See here for the background. As I said before, the most obvious answer is to do to the Census what has been done with the primary runoffs, the Olympics, and so many other things – push the deadlines back by however long you think it may take to get past the worst of this, and adjust from there. There’s no reason at all why we have to be slaves to the original schedule, given the life-altering event that has disrupted literally everything else on the planet. If that pushes back the 2021 redistricting process and the 2022 primaries, then so be it. The only impediment is our own willingness to recognize the truth. Houston Public Media, which interviews County Judge Lina Hidalgo about this, has more.

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6 Comments

  1. Bill Daniels says:

    “….the most obvious answer is to do to the Census what has been done with the primary runoffs, the Olympics, and so many other things – push the deadlines back by however long you think it may take to get past the worst of this, and adjust from there.”

    100% agree.

  2. Robert Nagle says:

    I worked as an IT clerk for the Census during the first part of the year, but was furloughed in mid-March. Quite apart from the Census results (which are important), this employed a lot of people — many middle-aged and retired (so vulnerable populations). You may not know this, but veterans receive preferential treatment during the application process, so this short term opportunity has been particularly helpful to older veterans.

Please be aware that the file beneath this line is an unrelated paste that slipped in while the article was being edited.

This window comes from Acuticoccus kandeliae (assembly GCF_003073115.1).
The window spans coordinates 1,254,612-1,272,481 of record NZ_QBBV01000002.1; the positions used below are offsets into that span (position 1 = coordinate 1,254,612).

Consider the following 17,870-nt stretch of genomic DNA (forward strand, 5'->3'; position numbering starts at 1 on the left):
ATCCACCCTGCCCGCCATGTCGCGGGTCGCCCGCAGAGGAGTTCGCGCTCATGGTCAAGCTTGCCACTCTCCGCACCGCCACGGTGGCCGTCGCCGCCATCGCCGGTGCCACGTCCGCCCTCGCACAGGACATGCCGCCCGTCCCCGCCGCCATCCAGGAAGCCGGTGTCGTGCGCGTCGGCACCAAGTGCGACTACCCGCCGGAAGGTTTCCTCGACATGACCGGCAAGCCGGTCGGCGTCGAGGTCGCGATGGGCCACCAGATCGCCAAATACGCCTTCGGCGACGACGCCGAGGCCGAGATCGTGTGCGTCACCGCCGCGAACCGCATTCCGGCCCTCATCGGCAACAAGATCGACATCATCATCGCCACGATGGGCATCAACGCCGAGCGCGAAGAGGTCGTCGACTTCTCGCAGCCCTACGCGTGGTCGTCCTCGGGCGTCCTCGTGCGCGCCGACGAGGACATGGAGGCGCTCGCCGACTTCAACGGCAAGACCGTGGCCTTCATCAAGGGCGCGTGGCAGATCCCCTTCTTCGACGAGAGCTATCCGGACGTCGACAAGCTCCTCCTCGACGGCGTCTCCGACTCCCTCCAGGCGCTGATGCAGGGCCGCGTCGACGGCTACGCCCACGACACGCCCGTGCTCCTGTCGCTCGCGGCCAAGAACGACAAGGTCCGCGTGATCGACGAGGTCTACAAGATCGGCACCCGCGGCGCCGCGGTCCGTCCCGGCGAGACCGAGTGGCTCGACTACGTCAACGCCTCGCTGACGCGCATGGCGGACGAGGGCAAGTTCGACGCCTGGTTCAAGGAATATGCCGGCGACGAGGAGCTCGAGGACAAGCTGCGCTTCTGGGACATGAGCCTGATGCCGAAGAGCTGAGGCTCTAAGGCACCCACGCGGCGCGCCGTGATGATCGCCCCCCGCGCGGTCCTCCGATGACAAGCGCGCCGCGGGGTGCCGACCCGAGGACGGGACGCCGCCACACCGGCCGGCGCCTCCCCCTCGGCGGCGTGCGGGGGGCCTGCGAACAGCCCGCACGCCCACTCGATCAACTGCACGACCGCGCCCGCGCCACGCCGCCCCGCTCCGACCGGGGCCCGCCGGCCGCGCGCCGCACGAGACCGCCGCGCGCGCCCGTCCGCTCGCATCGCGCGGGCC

That said, while I worked there, the Census was slow in trying to adapt to changing conditions. During the time where operations have been shut down, I’ll assume that higher ups are changing their strategies for outreach and intake.

    The problem is that the Decennial Census is about a single data point — where were you on April 1? — so they can’t delay operations for too long without the data from becoming less reliable. Starting from scratch would also be very expensive — although perhaps in the grand scheme of things, not that expensive. Also, they can’t outsource, and the nature of the work doesn’t allow you to work remotely for many tasks.

    The irony of course is that it’s easy to complete your census forms online — despite minor hiccups, the website has worked fine. Also, people in areas with historically low response rates have been mailed paper forms in order to increase responses.

  3. Robert Nagle says:

    Seriously, they need to hire a celebrity spokesperson who can go on all the national talk shows. Maybe they can sponsor a major concert or two. All this time they can provide a phone number you could call — maybe to do it by phone. There are ways to work around the pandemic — and frankly many people have a lot of downtime now. One thing: the law states that the Census needs to report its results by a deadline (can’t remember; October or November). The delivery date could be changed by a month or two if necessary.

  4. brad says:

    Robert, those are great ideas. Feds need to pull in talk show hosts to do a PSA at the beginning of and/or during their shows.

  5. Manny says:

    I agree with Bill, oh my.

  6. […] one could have seen this coming. In truth, I’m kind of glad to see it. I’d much rather have a delayed redistricting […]